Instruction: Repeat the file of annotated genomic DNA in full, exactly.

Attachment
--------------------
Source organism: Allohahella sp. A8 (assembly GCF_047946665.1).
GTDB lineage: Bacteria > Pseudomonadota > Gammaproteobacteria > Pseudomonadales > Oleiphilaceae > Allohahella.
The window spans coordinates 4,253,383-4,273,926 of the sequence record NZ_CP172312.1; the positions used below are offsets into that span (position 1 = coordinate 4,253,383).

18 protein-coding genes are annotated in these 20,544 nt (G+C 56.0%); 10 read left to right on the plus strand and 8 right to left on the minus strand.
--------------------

Source organism: Allohahella sp. A8 (assembly GCF_047946665.1).
GTDB lineage: Bacteria > Pseudomonadota > Gammaproteobacteria > Pseudomonadales > Oleiphilaceae > Allohahella.
The window spans coordinates 4,253,383-4,273,926 of the sequence record NZ_CP172312.1; the positions used below are offsets into that span (position 1 = coordinate 4,253,383).

18 protein-coding genes are annotated in these 20,544 nt (G+C 56.0%); 10 read left to right on the plus strand and 8 right to left on the minus strand.